A MAN who was diagnosed with terminal brain cancer is the inspiration behind a day of fundraising activities for Brain Tumour Research.
Father-of-two Richard Walker was diagnosed with a glioblastoma multiforme (GBM) on New Year’s Eve, the same day he turned 51 and celebrated his ninth wedding anniversary with wife, Lucy, 44.
On Friday (March 25), employees and customers of four Lloyds Bank branches across Worcester, Kidderminster, Droitwich and Cleobury Mortimer, led by Richard’s sister-in-law, bank manager Louise Pardoe, will be encouraged to wear hats and donate to Brain Tumour Research, as part of the charity’s annual Wear A Hat Day fundraiser.
In September 2021, Richard, the managing director of Weldmax UK Ltd, based in Stourport-on-Severn, began to experience severe pain at the back of his head which would last for days and over time, Richard’s symptoms became more debilitating.
“I woke up feeling like I had been ‘on the pop’ – which I hadn’t. I could see red and green lights in the corner of my right eye and remember a friend telling me about something similar they experienced whilst they were having a stroke and I thought that was happening to me.”
Richard’s symptoms worsened and after losing his peripheral vision he was forced to pull over his van and seek help from strangers, who called Lucy to come and pick him up. She took him to A&E at Alexandra Hospital in Redditch.
“I felt delirious and my eyes were rolling to the back of my head and I was fighting not to pass out. Everything was a blur and when I woke up, I was told I had a lesion on my brain. I asked if it was cancer and they said it was.”
Richard had a further three CT scans and two MRIs to assess the tumour and was transferred to the neurological unit at University Hospital Coventry and Warwickshire (UHCW). Results from further tests revealed the tumour was the size of a satsuma and attached ‘like a millipede’ to his optic nerve, deeming it inoperable, due to risk of further damage.
Richard is due to celebrate his last day of a six-week course of radiotherapy this month, before he tours the four Lloyds branches on March 25 organised by Louise as part of Wear A Hat Day. Their aim is to collect £2,740, which represents the cost of a day of research at one of the charity’s Centres of Excellence.
“Together Lucy and I have told the kids over time. Max is eight and his school has been very supportive. We bought him a book which is called ‘someone I love has cancer’ and that’s been a great tool to help him understand what’s happening to me. Evie is 16 and wants to be a doctor and has a nurturing personality and just wants to help me.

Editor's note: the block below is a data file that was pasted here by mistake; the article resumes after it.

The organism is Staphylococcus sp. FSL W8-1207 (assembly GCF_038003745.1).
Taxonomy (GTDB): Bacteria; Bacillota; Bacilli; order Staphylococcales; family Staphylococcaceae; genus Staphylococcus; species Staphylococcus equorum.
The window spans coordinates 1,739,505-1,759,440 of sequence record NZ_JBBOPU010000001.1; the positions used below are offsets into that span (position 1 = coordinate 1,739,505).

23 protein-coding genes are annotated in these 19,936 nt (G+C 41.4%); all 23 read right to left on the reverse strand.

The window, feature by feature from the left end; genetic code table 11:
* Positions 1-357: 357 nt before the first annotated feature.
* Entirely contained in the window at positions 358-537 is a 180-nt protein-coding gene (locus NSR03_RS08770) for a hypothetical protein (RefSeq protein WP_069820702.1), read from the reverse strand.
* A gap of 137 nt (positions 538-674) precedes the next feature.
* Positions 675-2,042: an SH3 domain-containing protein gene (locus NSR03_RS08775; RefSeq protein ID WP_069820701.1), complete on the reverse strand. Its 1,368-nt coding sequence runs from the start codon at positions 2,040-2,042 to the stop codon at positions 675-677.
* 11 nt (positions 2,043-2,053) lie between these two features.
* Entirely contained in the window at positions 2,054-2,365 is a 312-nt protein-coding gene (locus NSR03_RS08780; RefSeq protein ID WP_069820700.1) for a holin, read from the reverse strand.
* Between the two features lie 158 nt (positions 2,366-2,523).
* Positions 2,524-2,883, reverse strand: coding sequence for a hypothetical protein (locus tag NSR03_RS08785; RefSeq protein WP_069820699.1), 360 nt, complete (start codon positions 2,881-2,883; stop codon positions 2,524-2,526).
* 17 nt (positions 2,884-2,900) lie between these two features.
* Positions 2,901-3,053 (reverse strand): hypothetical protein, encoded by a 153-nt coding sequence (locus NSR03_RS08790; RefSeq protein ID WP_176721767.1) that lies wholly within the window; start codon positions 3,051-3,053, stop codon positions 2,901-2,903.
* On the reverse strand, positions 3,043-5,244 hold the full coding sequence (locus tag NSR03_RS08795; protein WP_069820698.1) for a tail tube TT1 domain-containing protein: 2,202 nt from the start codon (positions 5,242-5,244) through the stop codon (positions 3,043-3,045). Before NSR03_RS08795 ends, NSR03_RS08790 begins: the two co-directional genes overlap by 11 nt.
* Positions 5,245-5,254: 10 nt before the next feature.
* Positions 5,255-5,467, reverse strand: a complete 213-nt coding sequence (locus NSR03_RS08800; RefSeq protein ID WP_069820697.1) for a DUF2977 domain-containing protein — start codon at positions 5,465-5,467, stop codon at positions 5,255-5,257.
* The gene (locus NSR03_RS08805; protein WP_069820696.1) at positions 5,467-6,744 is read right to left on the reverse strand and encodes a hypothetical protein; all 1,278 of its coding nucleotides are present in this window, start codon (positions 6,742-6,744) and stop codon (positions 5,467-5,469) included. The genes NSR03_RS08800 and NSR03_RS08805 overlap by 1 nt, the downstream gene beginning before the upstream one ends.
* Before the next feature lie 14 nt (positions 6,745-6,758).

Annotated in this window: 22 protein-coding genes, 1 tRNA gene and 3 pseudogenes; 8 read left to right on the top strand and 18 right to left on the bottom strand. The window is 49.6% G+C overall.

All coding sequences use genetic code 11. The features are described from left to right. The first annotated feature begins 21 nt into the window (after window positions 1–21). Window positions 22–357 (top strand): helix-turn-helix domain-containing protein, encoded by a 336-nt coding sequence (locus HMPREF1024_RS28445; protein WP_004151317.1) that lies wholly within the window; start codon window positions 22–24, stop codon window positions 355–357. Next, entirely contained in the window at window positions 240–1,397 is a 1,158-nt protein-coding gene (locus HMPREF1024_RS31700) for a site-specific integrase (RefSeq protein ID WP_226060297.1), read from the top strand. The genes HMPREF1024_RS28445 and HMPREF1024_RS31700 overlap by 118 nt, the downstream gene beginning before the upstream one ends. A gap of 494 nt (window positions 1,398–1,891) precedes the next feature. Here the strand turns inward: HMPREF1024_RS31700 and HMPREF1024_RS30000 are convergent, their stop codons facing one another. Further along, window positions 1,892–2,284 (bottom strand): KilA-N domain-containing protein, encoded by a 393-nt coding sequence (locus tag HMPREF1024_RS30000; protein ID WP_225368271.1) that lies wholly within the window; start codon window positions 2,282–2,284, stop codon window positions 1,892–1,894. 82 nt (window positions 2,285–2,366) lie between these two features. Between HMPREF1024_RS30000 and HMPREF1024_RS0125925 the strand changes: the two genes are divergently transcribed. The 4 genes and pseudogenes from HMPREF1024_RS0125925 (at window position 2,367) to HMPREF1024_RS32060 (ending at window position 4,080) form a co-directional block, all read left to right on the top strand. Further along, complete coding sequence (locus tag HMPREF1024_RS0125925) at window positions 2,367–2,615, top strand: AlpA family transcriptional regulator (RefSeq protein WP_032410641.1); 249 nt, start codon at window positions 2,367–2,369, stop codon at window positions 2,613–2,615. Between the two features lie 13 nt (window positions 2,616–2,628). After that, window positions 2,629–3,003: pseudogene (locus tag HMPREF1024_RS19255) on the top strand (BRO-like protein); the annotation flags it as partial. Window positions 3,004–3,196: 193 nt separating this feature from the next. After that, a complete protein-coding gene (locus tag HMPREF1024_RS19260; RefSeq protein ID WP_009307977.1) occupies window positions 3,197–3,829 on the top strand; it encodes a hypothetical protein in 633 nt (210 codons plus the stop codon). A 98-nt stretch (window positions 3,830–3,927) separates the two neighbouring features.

“I’ve felt, sad, angry and frustrated, especially as I can no longer drive. Reading the statistics about brain tumours is the fuel to my fight. I feel so lucky when I wake up in the morning. I decided to document my brain tumour journey on Instagram as a way of offloading my thoughts and as a place for people to see for themselves.
“Lots of people ask how I am and this was an easy way of answering.”
Now in its 13th year, Wear A Hat Day has raised more than £2 million for Brain Tumour Research to help fund the fight against the disease. It is one of the UK’s biggest and best-loved brain tumour research awareness and fund-raising days.
This year, the charity’s Wear A Hat Day pin badges have a regal theme in celebration of the Queen’s Platinum Jubilee and several of the charity’s celebrity ambassadors are fronting the campaign, including TV personalities Danny Clarke and Sarah Beeny, actor and long-time supporter Dame Sheila Hancock DBE, and brain tumour survivor Caprice Bourret.
Danny lost his sister to a brain tumour; Sheila’s grandson was treated for the disease when he was just four years old; Sarah was in her 20s when she lost her mum to a brain tumour; Caprice had surgery for a brain tumour six years ago. They are encouraging everyone to take part and help fund the fight against this devastating disease.
Mel Tiley, community development manager at Brain Tumour Research, said: “We’re sorry to hear about Richard’s diagnosis and wish him well for his ongoing scans. His diagnosis reminds us that brain tumours are indiscriminate and can strike anyone at any time. We appreciate Louise’s support and thank the family for fundraising to help find a cure.”
Brain Tumour Research funds sustainable research at dedicated centres in the UK. It also campaigns for the Government and the larger cancer charities to invest more in research into brain tumours in order to speed up new treatments for patients and, ultimately, to find a cure.
The charity is the driving force behind the call for a national annual spend of £35million in order to improve survival rates and patient outcomes in line with other cancers such as breast cancer and leukaemia and is also campaigning for greater repurposing of drugs.
If you’d like to show your support you can also donate by visiting this link: www.justgiving.com/fundraising/Louise-Pardoe
To follow Richard’s journey please visit his Instagram page here: www.instagram.com/trickys_bt/